It turns out that everyone's known for a long time how flawed our pseudorandom number generator (PRNG) functions are. And while groups like RANDOM.ORG can generate truly random numbers it turns out that those methods are not inherently fast (if you use the random bitmap generator on their site they even warn you that it will take a while). For our high-speed transaction-based world we need much faster methods. Some hardware solutions for generating randomness have been implemented using physical quantum concepts. Radioactive decay seems to exhibit total randomness and labs have experimented with things like applying Radium based paint (which was used for glow-in-the-dark watch tiles in the last century) on top of a standard memory chip. The emission of alpha and beta particles along with gamma rays from the radioactive decay of the radium would disrupt the bits stored in the memory cells and therefore generate random numbers. Other approaches (without the obvious downside of radioactive materials) took advantage of random electrical noise in things such as avalanche diodes. But even the methods based on noise required further processing since on some timescale the voltage representing the noise is continuously varying and so it always has some temporal correlation.

But recently a paper submitted to the Electronic Colloquium on Computational Complexity titled: Explicit Two-Source Extractors and Resilient Functions proposes a way to combine two weakly random sources into a far better single random output. The idea is based on randomness extractors which operate under the principle of removing parts of a proposed random stream which appear to have a pattern based on some external criteria. **Note**: this sounds relatively simple, but as Dilbert explains:

Which may or may not be different from a random number generator I once wrote:

```
int getRandomNumber()
{
return 3; // chosen by rolling a fair die, therefore random
}
```

But back to the serious world, one of the earliest extractors was created by John von Neumann and it looked at continuous streams of bits and compared the current bit to the previous bit: If they were different it outputted the value of that previous bit. The idea (simple and elegant as were most of von Neumann's ideas) was that 01 and 10 were equally likely occurrences and therefore the algorithm would emit a 0 or 1 that was equally likely.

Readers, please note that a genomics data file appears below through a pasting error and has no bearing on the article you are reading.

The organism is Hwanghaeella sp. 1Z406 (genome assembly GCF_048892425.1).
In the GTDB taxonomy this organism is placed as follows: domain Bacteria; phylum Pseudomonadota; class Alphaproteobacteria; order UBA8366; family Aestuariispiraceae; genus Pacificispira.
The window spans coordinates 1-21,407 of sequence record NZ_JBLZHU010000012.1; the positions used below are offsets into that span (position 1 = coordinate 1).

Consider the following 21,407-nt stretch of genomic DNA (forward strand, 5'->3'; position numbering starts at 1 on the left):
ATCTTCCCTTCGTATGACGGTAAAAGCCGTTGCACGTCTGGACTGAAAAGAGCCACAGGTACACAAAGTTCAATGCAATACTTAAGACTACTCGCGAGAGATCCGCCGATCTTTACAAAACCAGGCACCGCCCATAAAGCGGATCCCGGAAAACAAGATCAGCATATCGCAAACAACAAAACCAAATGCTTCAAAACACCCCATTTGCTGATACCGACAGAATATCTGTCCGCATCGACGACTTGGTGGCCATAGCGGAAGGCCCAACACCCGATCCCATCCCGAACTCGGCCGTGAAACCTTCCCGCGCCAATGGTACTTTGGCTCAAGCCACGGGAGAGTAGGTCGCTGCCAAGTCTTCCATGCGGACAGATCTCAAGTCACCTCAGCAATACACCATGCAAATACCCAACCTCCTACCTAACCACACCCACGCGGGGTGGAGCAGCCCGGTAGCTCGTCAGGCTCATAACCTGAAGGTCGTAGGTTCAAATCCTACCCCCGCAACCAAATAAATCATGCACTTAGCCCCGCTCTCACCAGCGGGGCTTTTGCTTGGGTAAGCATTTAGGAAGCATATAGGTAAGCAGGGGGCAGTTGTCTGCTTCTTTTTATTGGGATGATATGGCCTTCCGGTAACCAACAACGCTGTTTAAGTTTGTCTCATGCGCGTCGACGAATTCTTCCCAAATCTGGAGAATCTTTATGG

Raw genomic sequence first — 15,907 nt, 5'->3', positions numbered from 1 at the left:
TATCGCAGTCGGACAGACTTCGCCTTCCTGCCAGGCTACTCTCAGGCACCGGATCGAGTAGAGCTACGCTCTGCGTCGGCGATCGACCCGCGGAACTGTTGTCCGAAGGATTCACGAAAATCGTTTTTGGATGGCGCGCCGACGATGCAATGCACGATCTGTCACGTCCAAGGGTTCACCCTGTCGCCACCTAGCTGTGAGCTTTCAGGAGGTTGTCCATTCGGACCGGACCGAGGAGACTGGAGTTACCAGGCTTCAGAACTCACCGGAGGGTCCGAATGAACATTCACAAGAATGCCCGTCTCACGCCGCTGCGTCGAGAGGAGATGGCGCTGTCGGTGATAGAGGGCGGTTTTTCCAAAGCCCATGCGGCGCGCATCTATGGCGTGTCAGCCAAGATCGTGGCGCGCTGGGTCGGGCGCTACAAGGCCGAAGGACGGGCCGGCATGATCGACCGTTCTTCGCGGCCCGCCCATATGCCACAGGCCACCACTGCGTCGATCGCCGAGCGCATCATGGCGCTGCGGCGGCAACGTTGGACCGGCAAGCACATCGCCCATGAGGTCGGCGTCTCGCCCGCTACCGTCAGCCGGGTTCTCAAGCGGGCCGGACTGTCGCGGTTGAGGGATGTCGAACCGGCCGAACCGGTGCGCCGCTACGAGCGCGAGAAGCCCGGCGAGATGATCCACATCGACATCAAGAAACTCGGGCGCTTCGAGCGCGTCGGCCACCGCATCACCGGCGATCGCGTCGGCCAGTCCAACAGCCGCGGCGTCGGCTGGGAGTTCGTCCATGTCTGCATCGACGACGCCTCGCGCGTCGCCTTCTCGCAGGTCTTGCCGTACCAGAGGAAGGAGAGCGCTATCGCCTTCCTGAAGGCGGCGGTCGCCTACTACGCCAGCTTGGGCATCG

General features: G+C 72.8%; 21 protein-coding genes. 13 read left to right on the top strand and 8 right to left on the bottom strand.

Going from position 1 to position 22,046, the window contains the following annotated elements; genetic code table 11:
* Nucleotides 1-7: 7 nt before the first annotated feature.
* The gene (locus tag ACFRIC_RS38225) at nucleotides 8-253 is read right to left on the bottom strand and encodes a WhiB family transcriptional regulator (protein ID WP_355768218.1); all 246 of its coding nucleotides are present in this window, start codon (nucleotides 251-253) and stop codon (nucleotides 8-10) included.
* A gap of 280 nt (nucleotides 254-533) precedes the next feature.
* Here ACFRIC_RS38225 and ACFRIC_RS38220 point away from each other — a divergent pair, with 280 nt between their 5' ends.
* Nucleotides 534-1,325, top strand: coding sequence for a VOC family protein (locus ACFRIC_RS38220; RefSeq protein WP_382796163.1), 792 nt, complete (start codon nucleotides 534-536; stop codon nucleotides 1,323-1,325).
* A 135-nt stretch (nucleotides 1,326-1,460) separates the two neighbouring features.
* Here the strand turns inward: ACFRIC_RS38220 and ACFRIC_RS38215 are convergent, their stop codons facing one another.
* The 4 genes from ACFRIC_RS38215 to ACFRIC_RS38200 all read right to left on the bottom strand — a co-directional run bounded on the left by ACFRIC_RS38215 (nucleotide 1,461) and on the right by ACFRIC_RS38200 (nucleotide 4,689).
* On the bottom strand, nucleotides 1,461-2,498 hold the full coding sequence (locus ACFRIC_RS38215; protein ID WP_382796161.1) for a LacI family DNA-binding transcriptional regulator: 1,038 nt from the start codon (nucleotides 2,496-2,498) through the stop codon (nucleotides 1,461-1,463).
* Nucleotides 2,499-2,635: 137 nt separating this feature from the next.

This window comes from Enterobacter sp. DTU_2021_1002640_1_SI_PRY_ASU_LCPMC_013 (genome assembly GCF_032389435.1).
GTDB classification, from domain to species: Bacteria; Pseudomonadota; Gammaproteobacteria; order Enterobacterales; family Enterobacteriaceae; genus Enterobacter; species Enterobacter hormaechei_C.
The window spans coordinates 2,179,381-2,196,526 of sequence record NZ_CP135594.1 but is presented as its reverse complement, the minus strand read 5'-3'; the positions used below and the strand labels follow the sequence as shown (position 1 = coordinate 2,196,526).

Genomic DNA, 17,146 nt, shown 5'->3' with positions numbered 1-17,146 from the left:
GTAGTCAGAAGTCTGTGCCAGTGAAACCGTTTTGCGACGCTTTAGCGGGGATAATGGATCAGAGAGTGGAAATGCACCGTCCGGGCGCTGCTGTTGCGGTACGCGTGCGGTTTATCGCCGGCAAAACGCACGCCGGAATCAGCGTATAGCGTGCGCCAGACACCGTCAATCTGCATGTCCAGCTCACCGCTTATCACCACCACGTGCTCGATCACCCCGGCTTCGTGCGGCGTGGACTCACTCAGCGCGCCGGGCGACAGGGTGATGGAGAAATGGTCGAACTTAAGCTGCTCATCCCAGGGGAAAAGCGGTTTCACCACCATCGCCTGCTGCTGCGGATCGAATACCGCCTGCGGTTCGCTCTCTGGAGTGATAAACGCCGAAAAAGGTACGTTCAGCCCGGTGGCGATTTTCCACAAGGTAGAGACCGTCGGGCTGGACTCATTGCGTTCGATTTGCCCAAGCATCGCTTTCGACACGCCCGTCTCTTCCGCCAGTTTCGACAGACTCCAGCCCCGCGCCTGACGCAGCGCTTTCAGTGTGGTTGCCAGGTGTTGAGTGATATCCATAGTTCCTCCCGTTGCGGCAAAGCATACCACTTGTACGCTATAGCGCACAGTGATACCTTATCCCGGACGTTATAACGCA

More sophisticated extractors were developed since then and the most powerful ones are called seeded extractors. The idea is that they use a group of weakly random numbers and then adding a smaller group of perfectly random numbers (the seed) one can generate another fairly large group of perfectly random numbers. (You can get into the theoretical weeds on this here. But you must be brave.) Now, if you read my previous article Randomness: Part 2, then you know there's a chicken and egg problem. You can make more perfectly random numbers if you have some perfect random numbers to start with.

What Chattopadhyay and Zuckerman demonstrated in their paper is a method to use a weakly random number for the seed and to generate a provably better random number for the output. That's really significant, but before we get too excited their paper only proved how to get one bit that was a significantly better random number: Just one bit.

There is good news, though. Earlier this year Xin Li improved on their technique to generate a large number of bits with the same high-quality randomness in his paper: Improved Two-Source Extractors, and Affine Extractors for Polylogarithmic Entropy.

As Henry Yuen has written: "Pure randomness, as it turns out, is a valuable resource that is as rare as — perhaps even rarer than — gold or diamond."

It seems like someday soon we will have all the gold plated and diamond encrusted randomness we desire. I don't know about you, but I can hardly wait!

Did you miss Part I? Check it out here!

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